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Photo: AFP
Dead boy's body
Photo: AFP
'How can a boy threaten soldiers?'
Uncle of 11-year-old Palestinian said to be killed by Border Guard police officer slams security forces; posters of Ahmed Musa posted across Palestinian village; dead child turns into symbol of resistance to West Bank fence
A general strike has been called at the Palestinian village of Naalin Wednesday to protest the killing of 11-year-old boy Ahmed Mussa. IDF troops blocked the main entrance to the village, while businesses in Naalin closed their doors ahead of the funeral, scheduled for Wednesday. Meanwhile, weeping local residents gathered around the Mussa home and slammed the IDF and Israel's security forces.

 

The women standing near the home kept repeating "they have no God," while wiping away their tears. Mussa's uncle, Hosni Yusuf Mussa, told Ynet that he fails to understand why a Border Guard police officer would shoot at a child.

 

"He was a young boy playing with his friends. How could he threaten the soldiers?" he said. "They're just kids who saw a march against the fence and joined in. To come back dead and without a head shows the cruelty of the soldiers."

 

'A grand lie' 

Mussa said he believed the killing was a message to protestors in a bid to end the ongoing demonstrations against the West Bank security fence. He added that he does not believe in filing a lawsuit against Israel.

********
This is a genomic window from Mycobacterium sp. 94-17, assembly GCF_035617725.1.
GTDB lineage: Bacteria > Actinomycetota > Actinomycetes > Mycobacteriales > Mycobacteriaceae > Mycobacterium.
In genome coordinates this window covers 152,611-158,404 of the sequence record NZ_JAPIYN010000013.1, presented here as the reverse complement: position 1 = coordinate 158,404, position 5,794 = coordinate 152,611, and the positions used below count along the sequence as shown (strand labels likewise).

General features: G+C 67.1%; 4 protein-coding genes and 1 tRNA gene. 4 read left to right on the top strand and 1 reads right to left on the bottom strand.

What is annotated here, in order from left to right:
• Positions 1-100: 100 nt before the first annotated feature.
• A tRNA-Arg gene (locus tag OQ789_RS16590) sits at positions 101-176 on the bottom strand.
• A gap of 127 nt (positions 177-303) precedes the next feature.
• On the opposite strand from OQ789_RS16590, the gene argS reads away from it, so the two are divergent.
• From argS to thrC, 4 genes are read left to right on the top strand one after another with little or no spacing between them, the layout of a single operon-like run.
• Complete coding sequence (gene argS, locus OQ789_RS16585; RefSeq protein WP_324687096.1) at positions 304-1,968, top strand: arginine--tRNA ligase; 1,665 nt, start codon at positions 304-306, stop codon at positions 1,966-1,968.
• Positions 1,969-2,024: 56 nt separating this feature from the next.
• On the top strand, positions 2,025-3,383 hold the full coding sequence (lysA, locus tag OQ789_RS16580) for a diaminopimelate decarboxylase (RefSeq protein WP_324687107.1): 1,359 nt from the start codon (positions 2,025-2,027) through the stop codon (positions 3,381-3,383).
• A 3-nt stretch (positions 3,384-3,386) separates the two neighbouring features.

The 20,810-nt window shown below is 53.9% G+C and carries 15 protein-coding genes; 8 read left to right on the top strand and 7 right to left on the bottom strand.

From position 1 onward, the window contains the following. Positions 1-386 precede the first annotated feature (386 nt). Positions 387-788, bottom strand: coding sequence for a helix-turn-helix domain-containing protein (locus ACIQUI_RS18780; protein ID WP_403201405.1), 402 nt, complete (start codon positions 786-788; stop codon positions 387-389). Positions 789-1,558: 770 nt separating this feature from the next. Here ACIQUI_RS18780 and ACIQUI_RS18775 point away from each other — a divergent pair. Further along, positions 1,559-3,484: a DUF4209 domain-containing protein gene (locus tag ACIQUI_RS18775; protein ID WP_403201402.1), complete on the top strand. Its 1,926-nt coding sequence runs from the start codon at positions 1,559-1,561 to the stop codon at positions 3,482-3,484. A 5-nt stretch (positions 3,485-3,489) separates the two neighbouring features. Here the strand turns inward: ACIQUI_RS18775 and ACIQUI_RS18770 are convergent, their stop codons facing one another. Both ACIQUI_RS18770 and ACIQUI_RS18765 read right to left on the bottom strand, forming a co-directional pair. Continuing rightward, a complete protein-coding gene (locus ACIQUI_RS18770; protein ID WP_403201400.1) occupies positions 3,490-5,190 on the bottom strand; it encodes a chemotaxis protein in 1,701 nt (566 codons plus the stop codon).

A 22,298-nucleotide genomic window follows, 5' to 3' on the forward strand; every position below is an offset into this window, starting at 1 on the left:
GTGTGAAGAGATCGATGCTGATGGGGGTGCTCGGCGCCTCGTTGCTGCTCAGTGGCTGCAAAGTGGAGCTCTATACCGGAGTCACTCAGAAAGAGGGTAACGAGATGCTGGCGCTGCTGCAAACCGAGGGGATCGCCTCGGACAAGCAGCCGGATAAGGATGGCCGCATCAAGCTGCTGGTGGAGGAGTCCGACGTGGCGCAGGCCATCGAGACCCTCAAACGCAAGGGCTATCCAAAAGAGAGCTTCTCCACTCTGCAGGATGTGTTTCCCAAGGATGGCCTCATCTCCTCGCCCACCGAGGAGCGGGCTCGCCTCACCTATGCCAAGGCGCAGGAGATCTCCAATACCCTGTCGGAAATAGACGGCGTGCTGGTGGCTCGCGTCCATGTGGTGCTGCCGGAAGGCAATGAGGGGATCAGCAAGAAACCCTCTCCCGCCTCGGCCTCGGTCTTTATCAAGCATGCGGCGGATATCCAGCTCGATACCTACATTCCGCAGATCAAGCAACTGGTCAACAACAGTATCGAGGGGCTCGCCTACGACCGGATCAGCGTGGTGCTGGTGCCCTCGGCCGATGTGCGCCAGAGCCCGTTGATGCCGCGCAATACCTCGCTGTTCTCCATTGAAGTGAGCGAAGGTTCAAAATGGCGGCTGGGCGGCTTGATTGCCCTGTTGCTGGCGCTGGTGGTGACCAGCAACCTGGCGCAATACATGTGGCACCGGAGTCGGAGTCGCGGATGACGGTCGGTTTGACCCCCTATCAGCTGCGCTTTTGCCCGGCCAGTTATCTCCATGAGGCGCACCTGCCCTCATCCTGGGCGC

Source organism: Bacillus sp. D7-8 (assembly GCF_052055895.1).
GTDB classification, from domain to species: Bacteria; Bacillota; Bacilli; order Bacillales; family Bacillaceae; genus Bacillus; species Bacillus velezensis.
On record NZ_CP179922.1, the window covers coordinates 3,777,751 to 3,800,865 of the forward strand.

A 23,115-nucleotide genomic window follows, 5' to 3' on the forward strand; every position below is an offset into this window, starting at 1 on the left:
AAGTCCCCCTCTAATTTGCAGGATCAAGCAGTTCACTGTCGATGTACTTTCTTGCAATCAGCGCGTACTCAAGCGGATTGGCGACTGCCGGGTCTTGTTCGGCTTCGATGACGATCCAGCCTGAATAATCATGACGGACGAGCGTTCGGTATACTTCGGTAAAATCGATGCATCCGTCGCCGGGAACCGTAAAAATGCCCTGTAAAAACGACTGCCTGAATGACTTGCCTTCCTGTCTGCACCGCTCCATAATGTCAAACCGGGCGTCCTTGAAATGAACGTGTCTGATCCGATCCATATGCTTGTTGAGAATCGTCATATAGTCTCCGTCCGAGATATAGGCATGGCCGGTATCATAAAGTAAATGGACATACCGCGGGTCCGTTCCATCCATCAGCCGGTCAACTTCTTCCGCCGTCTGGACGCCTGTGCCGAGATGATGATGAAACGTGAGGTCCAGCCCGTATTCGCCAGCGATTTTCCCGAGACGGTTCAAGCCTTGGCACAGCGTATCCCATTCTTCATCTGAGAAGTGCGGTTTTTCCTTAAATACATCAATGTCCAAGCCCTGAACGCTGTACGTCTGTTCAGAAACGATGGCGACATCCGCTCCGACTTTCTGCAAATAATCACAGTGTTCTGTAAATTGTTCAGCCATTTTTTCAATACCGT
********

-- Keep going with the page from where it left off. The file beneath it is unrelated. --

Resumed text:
"A lawsuit won't make a difference and a trial won't make a difference," he said. "At most, the soldiers will put on a show…the judges release (the soldiers) immediately…what they're doing is one grand lie, a show for the media."

 

Meanwhile, posters of the dead child have been posted across the village, and slogans pertaining to his death have been scribbled on walls – an honor normally reserved for wanted Palestinians killed by the IDF. Despite his young age, the slogans say Mussa is a symbol of resistance to the security fence and vow to "continue his path."

 

Mussa's 10-year-old friends said they were trying to remove barbed wire placed by the army when a jeep arrived and forces started to fire.

 

"Suddenly, we saw the martyr falling and one bullet in his head," said Mussa's friend Ahmed Saadat. He admitted that the children then started hurling stones at the forces, with one of them hitting a police officer in the head.

 

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